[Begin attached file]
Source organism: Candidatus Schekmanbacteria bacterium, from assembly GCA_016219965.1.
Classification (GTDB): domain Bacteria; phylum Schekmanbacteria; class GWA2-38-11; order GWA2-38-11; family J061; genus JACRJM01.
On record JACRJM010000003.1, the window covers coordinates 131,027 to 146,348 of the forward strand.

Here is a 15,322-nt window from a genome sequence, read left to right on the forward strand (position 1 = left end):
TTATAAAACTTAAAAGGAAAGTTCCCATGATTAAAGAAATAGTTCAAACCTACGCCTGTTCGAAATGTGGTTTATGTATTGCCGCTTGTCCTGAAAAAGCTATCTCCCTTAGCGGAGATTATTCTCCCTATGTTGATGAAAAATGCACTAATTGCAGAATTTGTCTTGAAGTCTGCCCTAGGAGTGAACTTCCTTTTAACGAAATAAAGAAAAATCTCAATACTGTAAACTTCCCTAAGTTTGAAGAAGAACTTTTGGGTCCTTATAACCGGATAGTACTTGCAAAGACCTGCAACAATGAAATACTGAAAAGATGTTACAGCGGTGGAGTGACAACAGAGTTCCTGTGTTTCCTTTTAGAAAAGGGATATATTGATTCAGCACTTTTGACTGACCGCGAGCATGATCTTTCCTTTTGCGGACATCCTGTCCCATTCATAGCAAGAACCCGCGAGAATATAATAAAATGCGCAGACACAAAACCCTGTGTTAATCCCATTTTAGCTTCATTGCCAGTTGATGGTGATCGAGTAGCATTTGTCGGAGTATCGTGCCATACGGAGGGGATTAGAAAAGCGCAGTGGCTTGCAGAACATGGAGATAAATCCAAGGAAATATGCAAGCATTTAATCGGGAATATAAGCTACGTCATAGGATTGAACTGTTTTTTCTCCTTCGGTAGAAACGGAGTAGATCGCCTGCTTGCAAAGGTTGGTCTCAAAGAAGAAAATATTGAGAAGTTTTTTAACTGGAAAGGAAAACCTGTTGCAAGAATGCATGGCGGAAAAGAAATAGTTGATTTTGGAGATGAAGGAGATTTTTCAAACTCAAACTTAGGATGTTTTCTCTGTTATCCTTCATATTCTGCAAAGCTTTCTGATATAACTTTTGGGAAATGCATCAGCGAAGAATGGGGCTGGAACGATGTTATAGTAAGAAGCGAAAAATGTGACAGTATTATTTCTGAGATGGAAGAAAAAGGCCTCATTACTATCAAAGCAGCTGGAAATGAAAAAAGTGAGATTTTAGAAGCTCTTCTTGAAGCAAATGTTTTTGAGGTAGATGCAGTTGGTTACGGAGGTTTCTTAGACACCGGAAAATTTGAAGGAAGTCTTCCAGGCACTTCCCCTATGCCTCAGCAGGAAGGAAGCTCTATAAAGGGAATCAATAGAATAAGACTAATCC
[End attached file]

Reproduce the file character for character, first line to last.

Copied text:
Source organism: Candidatus Schekmanbacteria bacterium, from assembly GCA_016219965.1.
Classification (GTDB): domain Bacteria; phylum Schekmanbacteria; class GWA2-38-11; order GWA2-38-11; family J061; genus JACRJM01.
On record JACRJM010000003.1, the window covers coordinates 131,027 to 146,348 of the forward strand.

Here is a 15,322-nt window from a genome sequence, read left to right on the forward strand (position 1 = left end):
TTATAAAACTTAAAAGGAAAGTTCCCATGATTAAAGAAATAGTTCAAACCTACGCCTGTTCGAAATGTGGTTTATGTATTGCCGCTTGTCCTGAAAAAGCTATCTCCCTTAGCGGAGATTATTCTCCCTATGTTGATGAAAAATGCACTAATTGCAGAATTTGTCTTGAAGTCTGCCCTAGGAGTGAACTTCCTTTTAACGAAATAAAGAAAAATCTCAATACTGTAAACTTCCCTAAGTTTGAAGAAGAACTTTTGGGTCCTTATAACCGGATAGTACTTGCAAAGACCTGCAACAATGAAATACTGAAAAGATGTTACAGCGGTGGAGTGACAACAGAGTTCCTGTGTTTCCTTTTAGAAAAGGGATATATTGATTCAGCACTTTTGACTGACCGCGAGCATGATCTTTCCTTTTGCGGACATCCTGTCCCATTCATAGCAAGAACCCGCGAGAATATAATAAAATGCGCAGACACAAAACCCTGTGTTAATCCCATTTTAGCTTCATTGCCAGTTGATGGTGATCGAGTAGCATTTGTCGGAGTATCGTGCCATACGGAGGGGATTAGAAAAGCGCAGTGGCTTGCAGAACATGGAGATAAATCCAAGGAAATATGCAAGCATTTAATCGGGAATATAAGCTACGTCATAGGATTGAACTGTTTTTTCTCCTTCGGTAGAAACGGAGTAGATCGCCTGCTTGCAAAGGTTGGTCTCAAAGAAGAAAATATTGAGAAGTTTTTTAACTGGAAAGGAAAACCTGTTGCAAGAATGCATGGCGGAAAAGAAATAGTTGATTTTGGAGATGAAGGAGATTTTTCAAACTCAAACTTAGGATGTTTTCTCTGTTATCCTTCATATTCTGCAAAGCTTTCTGATATAACTTTTGGGAAATGCATCAGCGAAGAATGGGGCTGGAACGATGTTATAGTAAGAAGCGAAAAATGTGACAGTATTATTTCTGAGATGGAAGAAAAAGGCCTCATTACTATCAAAGCAGCTGGAAATGAAAAAAGTGAGATTTTAGAAGCTCTTCTTGAAGCAAATGTTTTTGAGGTAGATGCAGTTGGTTACGGAGGTTTCTTAGACACCGGAAAATTTGAAGGAAGTCTTCCAGGCACTTCCCCTATGCCTCAGCAGGAAGGAAGCTCTATAAAGGGAATCAATAGAATAAGACTAATCC